$185 members/ $215 non-members

[add_to_cart=70]

“As a food writer, I never get bored,” says instructor Dianne Jacob. “I’ve interviewed nationally-known cookbook authors, ghost-written a chapter about urban farming, written an essay about a food bank, detailed a French bed-and-breakfast run by an accomplished chef, and reviewed restaurants in San Francisco and on Bali. I’ve also written practical pieces about what to do with tuna besides make a sandwich. As a co-author, I collaborated with a chef on a book on grilled pizza. Once I discovered how much fun food writing was AND that I could get paid to eat and cook, I never looked back.”

Read the rest of this entry »

Revision Play Day

jane502Sunday, March 7th, 10 a.m.-4 p.m.     San Francisco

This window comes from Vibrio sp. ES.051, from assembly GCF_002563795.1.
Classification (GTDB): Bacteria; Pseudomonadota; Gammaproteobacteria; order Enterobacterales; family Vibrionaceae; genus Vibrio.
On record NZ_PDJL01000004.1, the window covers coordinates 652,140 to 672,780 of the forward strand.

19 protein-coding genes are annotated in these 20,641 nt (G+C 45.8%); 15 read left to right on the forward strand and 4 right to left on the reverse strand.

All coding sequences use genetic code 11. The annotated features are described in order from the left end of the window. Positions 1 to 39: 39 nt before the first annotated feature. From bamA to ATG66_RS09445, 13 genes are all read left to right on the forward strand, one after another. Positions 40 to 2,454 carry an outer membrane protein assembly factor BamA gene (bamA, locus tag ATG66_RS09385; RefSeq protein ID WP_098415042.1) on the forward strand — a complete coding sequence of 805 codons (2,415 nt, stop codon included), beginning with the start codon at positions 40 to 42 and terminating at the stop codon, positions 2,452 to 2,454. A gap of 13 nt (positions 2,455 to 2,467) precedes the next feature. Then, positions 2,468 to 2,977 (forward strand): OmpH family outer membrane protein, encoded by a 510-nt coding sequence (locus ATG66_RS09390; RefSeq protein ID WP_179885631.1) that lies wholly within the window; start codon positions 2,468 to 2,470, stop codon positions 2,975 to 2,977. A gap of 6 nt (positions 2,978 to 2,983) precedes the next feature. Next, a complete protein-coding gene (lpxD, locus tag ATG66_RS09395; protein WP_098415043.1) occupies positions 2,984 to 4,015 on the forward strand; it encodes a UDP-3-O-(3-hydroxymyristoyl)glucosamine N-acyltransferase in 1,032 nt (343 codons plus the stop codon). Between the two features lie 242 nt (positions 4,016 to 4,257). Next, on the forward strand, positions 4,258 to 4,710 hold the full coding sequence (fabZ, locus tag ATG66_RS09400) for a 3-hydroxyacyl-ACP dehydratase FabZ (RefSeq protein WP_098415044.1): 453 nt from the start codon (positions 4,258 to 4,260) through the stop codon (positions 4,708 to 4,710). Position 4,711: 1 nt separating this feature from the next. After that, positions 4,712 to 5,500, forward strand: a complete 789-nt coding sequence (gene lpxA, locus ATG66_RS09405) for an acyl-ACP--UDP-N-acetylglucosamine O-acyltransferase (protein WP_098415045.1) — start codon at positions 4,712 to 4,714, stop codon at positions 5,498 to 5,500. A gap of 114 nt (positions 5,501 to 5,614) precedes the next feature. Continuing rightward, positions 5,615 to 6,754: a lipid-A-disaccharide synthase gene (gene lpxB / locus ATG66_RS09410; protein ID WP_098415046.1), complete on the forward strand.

$95 members/$110 non-members  register_off-70x18

“Writing a rough first draft often feels more like play than work,” says Jane Underwood. “The words flow or even burst out, and you can be swept up in the thrill of simply getting something, anything down onto paper.

“Revision, on the other hand, tends to come in fits and starts, and to many beginners (or even pros!) feels more like work than play. But if you want to be a serious writer, you’ve got to rise to the revision challenge. You must go back and add more. Or, conversely, go back and subtract. You also have to think about things like order and structure and, god forbid, what you’re really trying to say. The list goes on. Your revision options are so numerous they can be downright daunting. But guess what: it doesn’t have to be that way. Revision can be pleasurable, exciting, and even fun. Yep, fun.

Read the rest of this entry »

»  Substance:WordPress   »  Style:Ahren Ahimsa
© Copyright 2013